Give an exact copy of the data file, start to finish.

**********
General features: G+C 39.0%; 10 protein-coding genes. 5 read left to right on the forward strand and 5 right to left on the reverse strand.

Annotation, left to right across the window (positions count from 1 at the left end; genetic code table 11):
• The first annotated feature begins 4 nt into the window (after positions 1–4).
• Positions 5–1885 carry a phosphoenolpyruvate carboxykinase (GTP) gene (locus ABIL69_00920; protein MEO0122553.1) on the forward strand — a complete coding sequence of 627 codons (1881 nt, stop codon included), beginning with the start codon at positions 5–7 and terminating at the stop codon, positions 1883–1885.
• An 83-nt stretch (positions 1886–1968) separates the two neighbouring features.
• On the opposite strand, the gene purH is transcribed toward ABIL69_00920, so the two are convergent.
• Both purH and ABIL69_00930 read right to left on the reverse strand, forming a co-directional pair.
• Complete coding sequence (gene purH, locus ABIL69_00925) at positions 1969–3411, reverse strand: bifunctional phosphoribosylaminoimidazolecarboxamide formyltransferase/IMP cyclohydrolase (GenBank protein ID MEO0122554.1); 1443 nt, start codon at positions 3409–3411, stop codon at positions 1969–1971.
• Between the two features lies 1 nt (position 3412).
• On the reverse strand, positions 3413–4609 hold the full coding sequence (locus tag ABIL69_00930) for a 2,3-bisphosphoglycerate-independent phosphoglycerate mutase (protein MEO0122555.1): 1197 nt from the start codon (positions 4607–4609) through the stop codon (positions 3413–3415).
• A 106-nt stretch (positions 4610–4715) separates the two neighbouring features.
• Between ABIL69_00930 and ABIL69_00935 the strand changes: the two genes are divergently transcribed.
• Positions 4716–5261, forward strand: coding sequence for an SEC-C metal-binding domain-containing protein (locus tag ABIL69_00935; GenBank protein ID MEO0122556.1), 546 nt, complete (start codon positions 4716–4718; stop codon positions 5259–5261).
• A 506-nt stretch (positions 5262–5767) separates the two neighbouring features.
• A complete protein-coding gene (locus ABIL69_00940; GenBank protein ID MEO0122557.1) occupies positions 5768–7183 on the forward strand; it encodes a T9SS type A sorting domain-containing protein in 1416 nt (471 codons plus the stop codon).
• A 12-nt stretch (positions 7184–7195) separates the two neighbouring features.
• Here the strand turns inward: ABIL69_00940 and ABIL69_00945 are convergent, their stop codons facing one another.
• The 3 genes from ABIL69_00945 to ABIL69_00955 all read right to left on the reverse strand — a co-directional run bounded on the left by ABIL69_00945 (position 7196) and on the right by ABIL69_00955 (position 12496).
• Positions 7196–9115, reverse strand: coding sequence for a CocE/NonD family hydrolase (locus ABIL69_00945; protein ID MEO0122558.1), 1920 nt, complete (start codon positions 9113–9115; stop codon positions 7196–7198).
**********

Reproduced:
General features: G+C 39.0%; 10 protein-coding genes. 5 read left to right on the forward strand and 5 right to left on the reverse strand.

Annotation, left to right across the window (positions count from 1 at the left end; genetic code table 11):
• The first annotated feature begins 4 nt into the window (after positions 1–4).
• Positions 5–1885 carry a phosphoenolpyruvate carboxykinase (GTP) gene (locus ABIL69_00920; protein MEO0122553.1) on the forward strand — a complete coding sequence of 627 codons (1881 nt, stop codon included), beginning with the start codon at positions 5–7 and terminating at the stop codon, positions 1883–1885.
• An 83-nt stretch (positions 1886–1968) separates the two neighbouring features.
• On the opposite strand, the gene purH is transcribed toward ABIL69_00920, so the two are convergent.
• Both purH and ABIL69_00930 read right to left on the reverse strand, forming a co-directional pair.
• Complete coding sequence (gene purH, locus ABIL69_00925) at positions 1969–3411, reverse strand: bifunctional phosphoribosylaminoimidazolecarboxamide formyltransferase/IMP cyclohydrolase (GenBank protein ID MEO0122554.1); 1443 nt, start codon at positions 3409–3411, stop codon at positions 1969–1971.
• Between the two features lies 1 nt (position 3412).
• On the reverse strand, positions 3413–4609 hold the full coding sequence (locus tag ABIL69_00930) for a 2,3-bisphosphoglycerate-independent phosphoglycerate mutase (protein MEO0122555.1): 1197 nt from the start codon (positions 4607–4609) through the stop codon (positions 3413–3415).
• A 106-nt stretch (positions 4610–4715) separates the two neighbouring features.
• Between ABIL69_00930 and ABIL69_00935 the strand changes: the two genes are divergently transcribed.
• Positions 4716–5261, forward strand: coding sequence for an SEC-C metal-binding domain-containing protein (locus tag ABIL69_00935; GenBank protein ID MEO0122556.1), 546 nt, complete (start codon positions 4716–4718; stop codon positions 5259–5261).
• A 506-nt stretch (positions 5262–5767) separates the two neighbouring features.
• A complete protein-coding gene (locus ABIL69_00940; GenBank protein ID MEO0122557.1) occupies positions 5768–7183 on the forward strand; it encodes a T9SS type A sorting domain-containing protein in 1416 nt (471 codons plus the stop codon).
• A 12-nt stretch (positions 7184–7195) separates the two neighbouring features.
• Here the strand turns inward: ABIL69_00940 and ABIL69_00945 are convergent, their stop codons facing one another.
• The 3 genes from ABIL69_00945 to ABIL69_00955 all read right to left on the reverse strand — a co-directional run bounded on the left by ABIL69_00945 (position 7196) and on the right by ABIL69_00955 (position 12496).
• Positions 7196–9115, reverse strand: coding sequence for a CocE/NonD family hydrolase (locus ABIL69_00945; protein ID MEO0122558.1), 1920 nt, complete (start codon positions 9113–9115; stop codon positions 7196–7198).